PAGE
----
Over my years of living in D.C., I’ve developed a fondness for local events. There are a few reasons why.
- I hate driving.
- I really hate driving.
- I consider D.C. home now, and like going out to see the city from the perspective of an “event participant.”
- Events challenge me in ways that I might not if left to do my own thing.
- Events help me set goals.
The Marine Corps Marathon is the 3rd largest marathon in the United States, and the 8th largest in the world. I think about 30,000 register and the finishers number over 20,000 people.
Throughout the course’s 26.2 miles, spectators line the streets (except for a few places where access is limited), cheering runners and telling them how awesome they are. They wave signs with phrases like “Today is your day!” and my favorite from this year’s edition, “You’re running better than the government!”
Marines pass you water or Gatorade all along the route and then place a medal around your neck and salute you when you finish. So in that regard, Marine Corps Marathon is good for a person’s self-esteem.
On the other hand, if you are a mid-pack runner like me, Marine Corps’ sheer size means that you will run many miles trying not to bump into or accidentally intertwine your legs with others.
I lined up this morning with idle hopes of a personal best in my mind. My current PR is 4:05. I placed myself between the 4:15 and 4:30 runners. Hmm. Somehow my legs did not follow my mind’s ambitions.
After some pomp and circumstance that included some pretty amazing paragliders we made our way to the start. For the first ten miles it was a run of surging and slowing to try and establish pace and place.
My last two runs were capped at 350 entrants, and my other sport of choice is randonneuring where a field of 50 is a big group. The congestion frustrated me, partly because I had problems getting into a groove and because I have been spoiled recently by smaller fields.
Around mile 11, I decided to relax and treat the run as an event. The day was sunny and in the 50s, with little wind. Spectators were sending out such positive energy, I decided to just savor the experience. I stopped in a few places to take photos and let the clock run.
I thought about the motivations of the other runners. I saw people running in remembrance of a Marine or other members of the armed forces, those who ran to help out a charity or a cause dear to them. I also passed first time marathoners. It was surreal and I would say special to be part of such a huge event that carries deep personal significance for so many.
The loop around Hains Point was relaxing. Since I run and ride it a fair amount, I’d compare it to mashed potatoes, my favorite comfort food.
Best of all, Felkerino met me as I left Hains Point and cheered me all along the National Mall. It was great to have my personal cheering section and documentarian of the event. He also retrieved my house keys, which I had dropped while talking with him, so extra points for that too.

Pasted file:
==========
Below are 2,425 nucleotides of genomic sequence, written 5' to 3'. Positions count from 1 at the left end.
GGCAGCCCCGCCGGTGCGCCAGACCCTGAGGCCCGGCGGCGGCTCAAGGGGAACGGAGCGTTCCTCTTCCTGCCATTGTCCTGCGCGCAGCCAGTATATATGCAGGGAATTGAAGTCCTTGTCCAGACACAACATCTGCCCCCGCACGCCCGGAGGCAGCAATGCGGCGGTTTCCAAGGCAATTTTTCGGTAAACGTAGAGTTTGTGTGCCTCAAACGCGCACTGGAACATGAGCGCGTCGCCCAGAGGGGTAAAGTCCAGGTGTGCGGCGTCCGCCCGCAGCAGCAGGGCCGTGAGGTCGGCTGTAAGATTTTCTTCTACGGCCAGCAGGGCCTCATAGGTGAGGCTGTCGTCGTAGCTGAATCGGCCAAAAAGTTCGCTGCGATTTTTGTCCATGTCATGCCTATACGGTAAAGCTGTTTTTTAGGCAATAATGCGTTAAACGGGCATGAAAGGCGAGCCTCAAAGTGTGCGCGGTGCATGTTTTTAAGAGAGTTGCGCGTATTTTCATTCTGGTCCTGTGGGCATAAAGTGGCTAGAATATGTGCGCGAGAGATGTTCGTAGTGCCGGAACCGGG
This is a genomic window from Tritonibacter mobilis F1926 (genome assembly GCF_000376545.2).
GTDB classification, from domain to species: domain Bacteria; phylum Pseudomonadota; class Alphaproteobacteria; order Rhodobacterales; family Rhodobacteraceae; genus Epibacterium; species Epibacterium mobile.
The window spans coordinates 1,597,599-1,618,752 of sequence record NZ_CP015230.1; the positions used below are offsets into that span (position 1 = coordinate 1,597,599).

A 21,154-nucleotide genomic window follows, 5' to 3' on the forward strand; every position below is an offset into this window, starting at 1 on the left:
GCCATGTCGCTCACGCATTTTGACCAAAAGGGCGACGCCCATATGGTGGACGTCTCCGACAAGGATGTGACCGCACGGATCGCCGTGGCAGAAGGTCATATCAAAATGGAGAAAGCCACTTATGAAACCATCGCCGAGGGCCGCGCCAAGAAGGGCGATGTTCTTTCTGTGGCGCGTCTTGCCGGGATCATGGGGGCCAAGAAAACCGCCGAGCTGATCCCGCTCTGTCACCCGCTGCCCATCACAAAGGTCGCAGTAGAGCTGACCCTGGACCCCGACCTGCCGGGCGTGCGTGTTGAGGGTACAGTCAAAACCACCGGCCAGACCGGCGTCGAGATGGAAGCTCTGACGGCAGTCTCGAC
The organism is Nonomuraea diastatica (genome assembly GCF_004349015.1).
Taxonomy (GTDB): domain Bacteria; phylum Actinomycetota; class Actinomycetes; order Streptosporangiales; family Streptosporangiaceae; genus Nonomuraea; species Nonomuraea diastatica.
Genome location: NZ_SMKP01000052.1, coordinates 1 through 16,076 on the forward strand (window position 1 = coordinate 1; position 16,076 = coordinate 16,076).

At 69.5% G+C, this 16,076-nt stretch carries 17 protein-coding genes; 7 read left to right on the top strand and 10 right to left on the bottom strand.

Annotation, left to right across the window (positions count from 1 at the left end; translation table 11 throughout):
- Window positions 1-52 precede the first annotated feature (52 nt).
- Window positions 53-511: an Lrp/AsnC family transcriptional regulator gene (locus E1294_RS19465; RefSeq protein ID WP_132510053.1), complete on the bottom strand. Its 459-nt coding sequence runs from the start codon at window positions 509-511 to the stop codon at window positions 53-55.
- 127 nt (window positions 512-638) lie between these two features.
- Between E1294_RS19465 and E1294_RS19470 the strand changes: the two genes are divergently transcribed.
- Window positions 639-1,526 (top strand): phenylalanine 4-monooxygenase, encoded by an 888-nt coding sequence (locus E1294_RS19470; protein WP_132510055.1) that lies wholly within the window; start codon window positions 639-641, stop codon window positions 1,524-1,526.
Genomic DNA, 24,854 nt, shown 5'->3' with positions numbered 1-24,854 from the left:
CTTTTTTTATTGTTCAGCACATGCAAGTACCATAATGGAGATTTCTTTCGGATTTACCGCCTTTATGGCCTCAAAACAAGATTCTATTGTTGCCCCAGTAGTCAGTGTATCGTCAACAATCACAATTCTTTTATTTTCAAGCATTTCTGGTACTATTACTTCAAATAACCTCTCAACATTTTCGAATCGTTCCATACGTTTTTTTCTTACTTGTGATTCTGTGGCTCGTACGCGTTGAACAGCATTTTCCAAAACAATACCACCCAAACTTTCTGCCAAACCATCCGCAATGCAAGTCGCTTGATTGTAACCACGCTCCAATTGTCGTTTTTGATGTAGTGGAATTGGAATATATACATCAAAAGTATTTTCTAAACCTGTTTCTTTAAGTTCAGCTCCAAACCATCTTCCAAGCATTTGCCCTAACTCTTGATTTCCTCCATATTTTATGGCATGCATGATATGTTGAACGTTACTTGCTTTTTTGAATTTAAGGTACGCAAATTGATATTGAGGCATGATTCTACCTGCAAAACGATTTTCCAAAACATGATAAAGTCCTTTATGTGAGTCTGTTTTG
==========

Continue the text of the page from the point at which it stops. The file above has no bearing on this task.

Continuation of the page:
Around mile 19 it dawned on me that I had been feeling great the whole run. Irritated from the crowds, yes, but my body was feeling fantastic. I kept on running and hoped that would not end.
I crossed the 14th Street Bridge and saw Rootchopper out on his Bike Friday, rooting for the runners. Soon after passing him and while still on the bridge, elation washed over me. What a freaking perfect day!
I also loved it that the city had been overtaken by runners. Stay away cars, this is the runners’ time! Stay off the HOV lanes, cars. The runners own them today.
I kept on running and the bliss and awesomeness did not fade. My feet felt as though they had been running 10 miles, and not 23. I’ve never had that experience during a run. I kept waiting for nagging pains to creep in, but they never arrived.
The last three miles flew by and I zipped (subjectively zipped, I would add) up the hill to Iwo Jima and happily received my finisher’s medal with a time of 4:24:14.
Felkerino met me with the tandem, I switched to my cycling shoes, and we rode of to eat lunch and coffeeneur.
Even though I did not PR this marathon, it is the one that has passed the quickest mentally. I puzzled through why that might be.
Maybe I’m getting comfortable with this distance. Maybe my fitness is better. I’m not sure. I do know that Felkerino’s steady presence in miles 15 through 21, combined with the change in my mental approach to the event, helped me appreciate every step I took among my fellow runners and settle into seeing it as the giant spectacle and grand event that Marine Corps Marathon is.
It started out bumpy, an exercise more in frustration than good running, but I was able to reset and run a different race in the second half, which allowed the last 13-plus miles to fill me yet again with an overwhelming feeling of gratitude for what my body can do.
At one point in the run I read a spectator’s sign with the message, “Some people talk about changing their lives. You’re doing it!” I would revise that sign to read, “I am living the life I want, and I am damn lucky.”